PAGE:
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“I love this concept, the design execution and the product’s final result. I could definitely see myself and my friends using this to encourage each other to read more often and to discover new titles based on our preferences.” —juror Stephen Hadinger

“Clever concept. Excellent user interface, along with well-presented project documentation.” —juror Jason White

Overview: Intrigued by the challenge of encouraging more people to read printed books, designer Chung Yu Chen conducted research and interviews, finding that the most effective way of motivating people to read is by increasing their sense of being connected to other people. So Chen created a prototype of a sharing economy–based app called Tome, which enables users to find others with similar reading tastes. Instead of deepening the lines between books, social media and people, Tome seeks to rebuild the relationship between them.

• Chen created Tome for his master’s thesis project.
• The project includes a prototype of a mobile app, a promotional website (tomereads.me), a promotional video, and designs for a poster series, a postcard series and a letterpress bookmark.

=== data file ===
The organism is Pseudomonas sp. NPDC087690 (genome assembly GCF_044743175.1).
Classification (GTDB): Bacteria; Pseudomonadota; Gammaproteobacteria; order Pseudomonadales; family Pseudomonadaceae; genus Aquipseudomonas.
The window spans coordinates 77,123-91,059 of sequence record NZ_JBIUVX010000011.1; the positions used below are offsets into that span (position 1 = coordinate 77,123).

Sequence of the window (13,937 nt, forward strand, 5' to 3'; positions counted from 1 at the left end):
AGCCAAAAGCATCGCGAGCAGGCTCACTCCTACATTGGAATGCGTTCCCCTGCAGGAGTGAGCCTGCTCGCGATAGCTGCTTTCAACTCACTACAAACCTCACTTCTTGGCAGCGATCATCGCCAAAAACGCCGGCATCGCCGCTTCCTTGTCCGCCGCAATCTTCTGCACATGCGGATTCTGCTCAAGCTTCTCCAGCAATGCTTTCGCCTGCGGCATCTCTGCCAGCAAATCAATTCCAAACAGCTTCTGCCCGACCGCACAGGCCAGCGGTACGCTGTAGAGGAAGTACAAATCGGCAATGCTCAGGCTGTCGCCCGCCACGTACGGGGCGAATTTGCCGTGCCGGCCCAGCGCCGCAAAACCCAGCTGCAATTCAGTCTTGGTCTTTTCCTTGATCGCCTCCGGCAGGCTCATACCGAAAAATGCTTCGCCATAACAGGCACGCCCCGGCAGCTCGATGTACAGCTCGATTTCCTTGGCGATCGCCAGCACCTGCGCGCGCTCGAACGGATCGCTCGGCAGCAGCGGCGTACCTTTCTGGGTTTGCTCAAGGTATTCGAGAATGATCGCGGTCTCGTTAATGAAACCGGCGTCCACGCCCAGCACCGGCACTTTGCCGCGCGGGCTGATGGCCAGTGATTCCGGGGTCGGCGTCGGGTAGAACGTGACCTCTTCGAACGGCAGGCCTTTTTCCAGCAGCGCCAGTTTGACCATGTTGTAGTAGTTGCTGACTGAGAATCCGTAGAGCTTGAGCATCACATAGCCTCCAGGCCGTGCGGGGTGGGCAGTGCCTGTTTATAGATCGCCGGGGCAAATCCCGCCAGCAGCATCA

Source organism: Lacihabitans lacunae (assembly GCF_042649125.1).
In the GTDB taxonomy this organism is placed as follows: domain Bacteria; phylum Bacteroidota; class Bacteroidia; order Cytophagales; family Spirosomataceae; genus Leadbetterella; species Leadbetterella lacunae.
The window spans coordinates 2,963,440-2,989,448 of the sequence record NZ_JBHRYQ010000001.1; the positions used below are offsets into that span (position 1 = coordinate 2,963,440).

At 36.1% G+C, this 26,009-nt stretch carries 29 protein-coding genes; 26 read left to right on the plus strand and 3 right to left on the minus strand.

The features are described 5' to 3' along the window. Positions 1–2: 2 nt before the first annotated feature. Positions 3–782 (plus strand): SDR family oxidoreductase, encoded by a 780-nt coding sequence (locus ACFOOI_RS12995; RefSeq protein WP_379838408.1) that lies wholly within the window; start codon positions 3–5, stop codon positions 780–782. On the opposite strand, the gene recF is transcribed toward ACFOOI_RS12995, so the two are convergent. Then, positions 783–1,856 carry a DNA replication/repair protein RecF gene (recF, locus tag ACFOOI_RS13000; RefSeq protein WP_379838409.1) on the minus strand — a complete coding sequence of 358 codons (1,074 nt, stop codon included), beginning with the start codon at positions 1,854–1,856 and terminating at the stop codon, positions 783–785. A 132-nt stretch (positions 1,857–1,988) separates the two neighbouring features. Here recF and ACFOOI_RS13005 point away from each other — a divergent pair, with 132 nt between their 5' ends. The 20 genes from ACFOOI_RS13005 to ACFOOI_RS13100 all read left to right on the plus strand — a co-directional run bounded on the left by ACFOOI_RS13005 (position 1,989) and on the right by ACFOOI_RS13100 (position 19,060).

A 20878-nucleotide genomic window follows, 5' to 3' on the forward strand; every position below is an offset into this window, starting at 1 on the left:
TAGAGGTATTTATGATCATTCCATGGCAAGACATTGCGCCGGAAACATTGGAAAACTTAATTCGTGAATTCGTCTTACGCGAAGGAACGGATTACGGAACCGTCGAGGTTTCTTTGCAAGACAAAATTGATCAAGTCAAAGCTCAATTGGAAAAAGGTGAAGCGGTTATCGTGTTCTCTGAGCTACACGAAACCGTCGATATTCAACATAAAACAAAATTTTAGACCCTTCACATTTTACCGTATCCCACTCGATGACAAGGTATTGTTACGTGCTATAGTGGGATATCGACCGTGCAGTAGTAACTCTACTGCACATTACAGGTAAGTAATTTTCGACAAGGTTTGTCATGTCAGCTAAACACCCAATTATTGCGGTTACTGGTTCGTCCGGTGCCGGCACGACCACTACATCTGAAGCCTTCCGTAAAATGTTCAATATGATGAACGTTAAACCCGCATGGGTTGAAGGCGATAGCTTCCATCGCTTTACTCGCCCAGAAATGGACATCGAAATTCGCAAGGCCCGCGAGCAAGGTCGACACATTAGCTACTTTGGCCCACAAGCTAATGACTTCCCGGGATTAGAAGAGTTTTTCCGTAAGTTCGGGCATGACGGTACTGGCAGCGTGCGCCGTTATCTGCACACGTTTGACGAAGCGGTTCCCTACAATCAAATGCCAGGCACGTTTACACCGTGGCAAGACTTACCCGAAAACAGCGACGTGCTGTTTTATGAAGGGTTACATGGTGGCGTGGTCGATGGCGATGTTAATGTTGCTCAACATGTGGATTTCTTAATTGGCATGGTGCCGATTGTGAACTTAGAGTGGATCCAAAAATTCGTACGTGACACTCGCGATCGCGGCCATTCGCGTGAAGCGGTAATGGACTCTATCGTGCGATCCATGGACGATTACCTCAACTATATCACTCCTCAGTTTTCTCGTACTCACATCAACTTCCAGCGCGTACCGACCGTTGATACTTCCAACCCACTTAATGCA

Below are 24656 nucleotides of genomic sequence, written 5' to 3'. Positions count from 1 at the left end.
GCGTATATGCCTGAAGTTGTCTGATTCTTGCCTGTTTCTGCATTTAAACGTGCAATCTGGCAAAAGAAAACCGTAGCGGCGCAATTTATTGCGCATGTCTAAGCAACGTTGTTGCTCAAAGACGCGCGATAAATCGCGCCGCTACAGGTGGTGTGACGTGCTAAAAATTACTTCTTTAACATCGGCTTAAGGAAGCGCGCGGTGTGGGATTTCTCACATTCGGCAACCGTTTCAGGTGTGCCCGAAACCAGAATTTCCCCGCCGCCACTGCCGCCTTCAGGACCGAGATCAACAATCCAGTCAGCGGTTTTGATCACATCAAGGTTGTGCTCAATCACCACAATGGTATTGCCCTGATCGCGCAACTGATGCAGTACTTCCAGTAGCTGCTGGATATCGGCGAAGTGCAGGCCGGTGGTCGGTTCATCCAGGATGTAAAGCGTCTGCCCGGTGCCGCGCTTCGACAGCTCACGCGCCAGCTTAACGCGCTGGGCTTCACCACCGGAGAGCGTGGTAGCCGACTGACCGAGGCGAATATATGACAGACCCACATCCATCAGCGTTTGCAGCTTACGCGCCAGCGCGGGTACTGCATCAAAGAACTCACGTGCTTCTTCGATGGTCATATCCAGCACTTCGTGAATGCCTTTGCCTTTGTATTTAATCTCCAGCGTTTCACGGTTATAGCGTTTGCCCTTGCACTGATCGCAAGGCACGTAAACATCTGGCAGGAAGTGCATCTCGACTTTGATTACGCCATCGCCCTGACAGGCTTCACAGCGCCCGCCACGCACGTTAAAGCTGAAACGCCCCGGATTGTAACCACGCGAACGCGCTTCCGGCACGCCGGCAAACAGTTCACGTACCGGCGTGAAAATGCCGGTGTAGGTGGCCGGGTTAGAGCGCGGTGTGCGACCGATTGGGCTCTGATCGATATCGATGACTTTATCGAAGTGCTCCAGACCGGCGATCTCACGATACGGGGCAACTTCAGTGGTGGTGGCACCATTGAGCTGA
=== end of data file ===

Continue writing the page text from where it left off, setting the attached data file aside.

• It took almost a year to complete.

Comments by Chung Yu Chen:
What are the project’s core features? “The core value of Tome is building the bridge between printed books and people. The idea was inspired by a quote by food journalist Michael Pollan: ‘You are what you eat.’ It’s the same in the book world—we are what we read. During my research, I found that most people start to read a book because their friends or others with similar reading tastes recommended it to them. To achieve this strong and trusted recommendation mechanism, Tome enables you to build a virtual bookshelf based on your book collection in the real world; this collection becomes your profile, which helps you connect with other users with similar reading tastes. With Tome, you can find thousands of books that were recommended by readers who have unique reading tastes, just like you. You can borrow books around the neighborhood from other users—the neighborhood becomes your library. Tome gives you the motivation to read more by visualizing your reading activities and connecting you to the right books, keeping you inspired.”

What was the thinking behind the navigational structure? “Tome uses a tab bar as the main navigational system, which is designed to be simple to understand and easy to use. It enables users to accomplish their tasks efficiently and helps them easily get back to reading.”

What was the response? “After publishing the project on Behance, it was featured in several design communities, including the AIGA Member Gallery, Adobe After Effects and the interaction gallery of Behance.”

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